Black History Month is a too often missed opportunity for religious formation. There is an abundant history of marginalized people in the Bible and the history of faith. We capitulate to white norms when we simply pick handfuls of masters to place on a pedestal instead of preparing for God’s communal work of liberation.

February’s annual descendant of Carter G. Woodson’s “Negro History Week” will be upon us shortly, and it is likely that churches, schools, and communities nationwide will default to historical patterns of commemoration. Schools will perform diversity with bulletin boards, biography projects, and screenings of My Friend, Martin. Communities will feign solidarity with volunteer days and mayoral holidays for local individual “success” stories. Churches will dip their toes in political engagement by platforming a palatable set of historical narratives and hosting a worship service where they allude to one or two broad racial issues. But why? What do these programs do for the liberation of Black people? How do they equip the saints to participate in bringing about liberation substantively? There is an opportunity for the American Church to move from a superficial level of engagement with racial justice to effect significant change. 

The summer of 2020 saw the largest multi-day, multi-city protest for racial equity in America that pulled many congregations back into movement work and recruited many congregations to get involved for the first time. The current president, whose Christian faith informs his conviction, named white supremacy as a threat to the nation in his Inaugural Address. The white supremacist roots of the failed coup at the U.S. Capitol Building have been exposed. Once again, the principalities and powers of racism, oppression, and political violence are being revealed for the poison they are. How does God want us to respond?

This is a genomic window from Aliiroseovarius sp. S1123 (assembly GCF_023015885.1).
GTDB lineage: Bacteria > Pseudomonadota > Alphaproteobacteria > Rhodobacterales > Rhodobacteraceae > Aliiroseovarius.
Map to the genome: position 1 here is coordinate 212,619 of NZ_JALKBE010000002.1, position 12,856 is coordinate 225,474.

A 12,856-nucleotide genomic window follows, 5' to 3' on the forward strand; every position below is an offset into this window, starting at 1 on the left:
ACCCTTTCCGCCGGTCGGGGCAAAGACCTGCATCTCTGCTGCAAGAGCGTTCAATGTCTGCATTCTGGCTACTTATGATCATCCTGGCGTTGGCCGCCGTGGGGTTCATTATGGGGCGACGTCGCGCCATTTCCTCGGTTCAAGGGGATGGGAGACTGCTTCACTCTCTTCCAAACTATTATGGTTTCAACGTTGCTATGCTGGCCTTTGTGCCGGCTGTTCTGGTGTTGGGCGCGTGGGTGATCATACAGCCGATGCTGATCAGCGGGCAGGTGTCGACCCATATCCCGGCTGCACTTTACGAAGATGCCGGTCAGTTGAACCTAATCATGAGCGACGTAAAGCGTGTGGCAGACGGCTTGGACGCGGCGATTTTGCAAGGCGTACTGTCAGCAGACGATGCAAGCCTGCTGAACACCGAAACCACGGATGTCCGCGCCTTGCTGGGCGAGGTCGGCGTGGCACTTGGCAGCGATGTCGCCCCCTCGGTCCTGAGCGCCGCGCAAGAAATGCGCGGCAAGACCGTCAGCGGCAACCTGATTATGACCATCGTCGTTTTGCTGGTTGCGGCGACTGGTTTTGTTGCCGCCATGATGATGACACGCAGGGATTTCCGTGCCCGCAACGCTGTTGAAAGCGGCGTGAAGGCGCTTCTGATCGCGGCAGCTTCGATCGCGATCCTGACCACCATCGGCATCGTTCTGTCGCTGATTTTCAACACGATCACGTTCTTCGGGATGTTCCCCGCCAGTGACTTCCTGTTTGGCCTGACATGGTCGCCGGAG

I believe that God is issuing a bold invitation to the church. He is saying, “Beloved, this is the time. Come and co-create a better world with me.” Can you hear him? Who else is more fit than the Church to respond to the issue of racism? Who is better equipped to ensure folks’ flourishing?

This Black History month, God is inviting the Church to change the way we approach religious education. We have the opportunity to fully submit to the rich gifts of prophecy and wisdom that are found within the fullness of the Black Christian tradition. If faith is meant to show a way to live with people as modeled by God, then our faith formation must encompass all of what that means.

Instead of bulletin boards covered with familiar faces, we have the opportunity to teach children about God’s consistent love for marginalized people. Instead of biographical presentations, God is inviting us to compare the Prophets’ writings with contemporary Black organizers and poets’ leadership. Instead of singing superficial songs that last for only a moment, we have an invitation to create new protest anthems that will sustain us for generations to come. Instead of volunteer days, we have an invitation to equip the saints with political education to further community solidarity. It is past time for us to trade prepackaged sermons and recycled Sunday School lessons for educational content that will prepare us to build a society that reflects the Kingdom of God. 

Black History Month’s original intent was to educate Black people about the Black struggle and the progress we have made. Throughout our history, education has helped advance us while also insulating us from the effects of racial prejudice and white supremacy. The best way to honor the tradition of Black History Month is to continue to educate while also equipping Black people to build a better future. The Church is in a prime position to equip people to achieve liberation. We know what is true; now, we just need to know what to do.